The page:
On Monday, the U.S. Supreme Court revealed an array of decisions — and it wasn’t a great day for President Donald Trump and his supporters, no matter the two justices who Trump himself has nominated and who were confirmed to the court. Besides the court’s refusal to hear an appeal from the Trump administration in a case that they brought against the state of California over their immigration policy, the court also refused to hear ten gun rights-related cases, meaning that not a single one of those cases will provide any inroads for the “gun rights” movement to get a victory from the highest federal court.
As a proud #Virginian I hold you responsible for any violence resulting from your revolting incitement. When your neo-fascists, & white nationalists brought their hatred and violence to #Charlottesville, true Virginian patriots upheld the constitution & drove them out of town. https://t.co/Pf03qOttLM
— Hisham Melhem (@hisham_melhem) April 18, 2020
Trump has frequently very openly tied himself to the “gun rights” movement. In one infamous example of many, Trump posted on Twitter — partially in caps — that his followers should “liberate” Virginia, where the Second Amendment was supposedly “under siege.” He sounds like he’s openly trying to incite violence. None of this bombast from the president was enough to sway the Supreme Court, apparently.
Adam Winkler, who is a Constitutional law professor at UCLA, commented:
‘While people are appropriately focusing on the historic LGBT cases decided today, the Court’s rejection of 10 Second Amendment cases is also quite noteworthy — and is a major setback to the gun rights movement. The Court had 10 2A cases to choose from and took none of them. It wasn’t for lack of a good case: these 10 presented the justices with all the major open questions on the scope of the 2A, some by leading advocates.’
The Court had 10 2A cases to choose from and took none of them. It wasn't for lack of a good case: these 10 presented the justices with all the major open questions on the scope of the 2A, some by leading advocates.
— Adam Winkler (@adamwinkler) June 15, 2020
Winkler adds that the court’s refusal to hear any of the Second Amendment cases they were presented with “is likely due to Chief Justice Roberts, who apparently isn’t in favor of broadly expanding the scope of the Second Amendment.”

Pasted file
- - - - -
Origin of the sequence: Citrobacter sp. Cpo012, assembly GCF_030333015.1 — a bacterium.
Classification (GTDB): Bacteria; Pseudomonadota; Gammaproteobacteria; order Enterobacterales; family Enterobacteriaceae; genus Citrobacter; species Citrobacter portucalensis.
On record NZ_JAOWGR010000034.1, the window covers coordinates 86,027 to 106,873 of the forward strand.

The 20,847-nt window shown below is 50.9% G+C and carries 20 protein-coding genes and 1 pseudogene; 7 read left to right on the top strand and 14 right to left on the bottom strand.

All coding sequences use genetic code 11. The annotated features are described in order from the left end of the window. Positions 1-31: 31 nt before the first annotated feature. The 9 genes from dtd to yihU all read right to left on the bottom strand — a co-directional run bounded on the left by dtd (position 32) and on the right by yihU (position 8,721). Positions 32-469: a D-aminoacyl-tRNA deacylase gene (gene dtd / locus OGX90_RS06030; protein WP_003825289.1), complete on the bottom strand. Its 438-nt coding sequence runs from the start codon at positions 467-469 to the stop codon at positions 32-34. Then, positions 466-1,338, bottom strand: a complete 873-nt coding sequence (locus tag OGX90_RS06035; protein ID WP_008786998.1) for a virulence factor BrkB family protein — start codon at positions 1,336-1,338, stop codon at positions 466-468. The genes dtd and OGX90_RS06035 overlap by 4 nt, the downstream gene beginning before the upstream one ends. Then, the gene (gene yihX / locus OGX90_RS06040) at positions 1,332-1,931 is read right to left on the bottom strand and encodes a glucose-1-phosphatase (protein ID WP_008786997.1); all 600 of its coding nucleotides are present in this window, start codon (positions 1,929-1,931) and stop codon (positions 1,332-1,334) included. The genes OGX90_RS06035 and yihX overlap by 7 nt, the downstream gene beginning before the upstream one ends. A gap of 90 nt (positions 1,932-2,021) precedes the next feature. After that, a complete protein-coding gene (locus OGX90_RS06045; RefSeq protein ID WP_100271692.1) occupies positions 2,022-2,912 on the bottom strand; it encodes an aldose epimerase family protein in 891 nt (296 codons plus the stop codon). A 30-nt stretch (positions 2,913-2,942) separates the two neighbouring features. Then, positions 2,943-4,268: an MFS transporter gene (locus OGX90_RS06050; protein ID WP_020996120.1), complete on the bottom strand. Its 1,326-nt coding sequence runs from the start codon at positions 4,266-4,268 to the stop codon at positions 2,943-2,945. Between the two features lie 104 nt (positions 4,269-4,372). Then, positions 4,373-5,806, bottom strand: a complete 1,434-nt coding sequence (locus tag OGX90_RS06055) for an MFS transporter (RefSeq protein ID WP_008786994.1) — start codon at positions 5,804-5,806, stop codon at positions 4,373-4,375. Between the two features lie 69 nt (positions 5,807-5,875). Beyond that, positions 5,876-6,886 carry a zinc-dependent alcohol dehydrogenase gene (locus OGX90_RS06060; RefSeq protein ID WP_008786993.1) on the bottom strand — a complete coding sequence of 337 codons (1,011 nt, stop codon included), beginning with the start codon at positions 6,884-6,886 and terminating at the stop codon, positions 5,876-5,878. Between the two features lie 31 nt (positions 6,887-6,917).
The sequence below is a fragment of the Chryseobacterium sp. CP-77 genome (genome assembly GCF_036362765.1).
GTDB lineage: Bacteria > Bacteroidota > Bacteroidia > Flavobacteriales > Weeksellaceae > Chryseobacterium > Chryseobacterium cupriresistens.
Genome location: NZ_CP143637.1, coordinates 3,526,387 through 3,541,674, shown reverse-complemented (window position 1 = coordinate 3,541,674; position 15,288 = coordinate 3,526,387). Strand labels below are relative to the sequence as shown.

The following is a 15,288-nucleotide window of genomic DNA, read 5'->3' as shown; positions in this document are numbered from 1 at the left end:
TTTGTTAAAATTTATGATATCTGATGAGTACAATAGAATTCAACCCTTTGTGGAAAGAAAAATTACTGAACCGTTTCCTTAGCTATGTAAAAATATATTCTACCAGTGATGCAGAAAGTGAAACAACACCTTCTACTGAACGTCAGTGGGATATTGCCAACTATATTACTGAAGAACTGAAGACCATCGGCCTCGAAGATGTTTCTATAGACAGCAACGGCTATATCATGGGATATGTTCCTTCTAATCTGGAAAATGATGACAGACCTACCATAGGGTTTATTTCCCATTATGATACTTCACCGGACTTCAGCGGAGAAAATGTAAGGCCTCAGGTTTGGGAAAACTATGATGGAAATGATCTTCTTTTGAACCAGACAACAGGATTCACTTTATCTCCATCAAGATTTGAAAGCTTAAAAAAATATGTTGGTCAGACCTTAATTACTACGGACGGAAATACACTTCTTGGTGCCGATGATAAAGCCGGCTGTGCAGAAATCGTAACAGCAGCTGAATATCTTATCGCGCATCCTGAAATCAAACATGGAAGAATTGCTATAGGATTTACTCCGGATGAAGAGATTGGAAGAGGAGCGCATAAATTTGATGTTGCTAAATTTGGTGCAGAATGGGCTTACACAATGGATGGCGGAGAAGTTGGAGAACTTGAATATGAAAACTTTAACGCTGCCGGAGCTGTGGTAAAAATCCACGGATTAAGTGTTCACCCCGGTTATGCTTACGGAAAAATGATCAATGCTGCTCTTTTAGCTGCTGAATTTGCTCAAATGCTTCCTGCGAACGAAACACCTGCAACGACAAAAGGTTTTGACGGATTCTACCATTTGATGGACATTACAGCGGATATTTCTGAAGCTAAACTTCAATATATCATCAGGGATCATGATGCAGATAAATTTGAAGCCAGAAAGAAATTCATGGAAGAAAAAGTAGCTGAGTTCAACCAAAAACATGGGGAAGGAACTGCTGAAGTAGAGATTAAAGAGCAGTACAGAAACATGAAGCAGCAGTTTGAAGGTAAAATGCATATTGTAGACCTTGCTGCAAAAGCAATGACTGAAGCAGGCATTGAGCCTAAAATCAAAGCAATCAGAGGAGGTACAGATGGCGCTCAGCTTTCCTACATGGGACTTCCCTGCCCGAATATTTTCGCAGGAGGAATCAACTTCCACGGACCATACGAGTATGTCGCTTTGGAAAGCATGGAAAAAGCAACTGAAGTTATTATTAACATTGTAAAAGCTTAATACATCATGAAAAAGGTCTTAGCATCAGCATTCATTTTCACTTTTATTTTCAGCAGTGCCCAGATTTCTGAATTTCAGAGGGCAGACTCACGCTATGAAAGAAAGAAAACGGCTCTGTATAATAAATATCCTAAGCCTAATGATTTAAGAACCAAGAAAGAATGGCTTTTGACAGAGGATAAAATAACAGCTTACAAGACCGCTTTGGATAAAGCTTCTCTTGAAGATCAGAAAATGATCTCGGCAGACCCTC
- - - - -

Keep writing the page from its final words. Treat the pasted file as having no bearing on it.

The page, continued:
If it wasn't for want of a good case, the Court's refusal to hear any of these gun cases is likely due to Chief Justice Roberts, who apparently isn't in favor of broadly expanding the scope of the Second Amendment.
— Adam Winkler (@adamwinkler) June 15, 2020
Political commentator Neera Tanden suggested that “Roberts may see the way the winds are blowing in the country and may be getting ready for a different Washington post November.”
I think Roberts may see the way the winds are blowing in the country and may be getting ready for a different Washington post November.
— Neera Tanden (@neeratanden) June 15, 2020
The GOP, in contrast, tends to be very much in favor of applying the Second Amendment in the most open-ended way possible. For example, in poll after poll after poll, solid majorities of respondents have indicated that they’d support universal background checks for gun purchases. The Democrat-led House has passed a measure that would institute these universal background checks — and the GOP-led Senate has refused to take it up.
Besides the gun rights cases that the Supreme Court refused to hear this Monday, the court also revealed a ruling that effectively outlaws workplace discrimination on the basis of LGBTQ identity in every single state. They ruled that federal civil rights legislation clearly prohibits that discrimination — and, notably, they revealed that ruling very soon after the Trump administration separately rolled back a prohibition against discrimination against transgender individuals in medical facilities.
BREAKING: Federal civil rights law protects gay, lesbian and transgender workers, the Supreme Court rules. The landmark ruling will extend protections to millions of workers nationwide and is a defeat for the Trump administration. https://t.co/j6I3k96V9i
— CNN (@CNN) June 15, 2020
The Supreme Court’s ruling against LGBTQ discrimination in the workplace suggests that a future Democratic presidential administration may be able to put back the protections against discrimination for transgender people in medical settings — or, perhaps, a court could effectively take up the issue even without a Democratic president.
BREAKING: In historic decision, Supreme Court rules Title VII of the Civil Rights Act of 1964, which prohibits discrimination on the basis of sex, also applies to gay or transgender people. https://t.co/toaxlIw8Ju
— ABC News (@ABC) June 15, 2020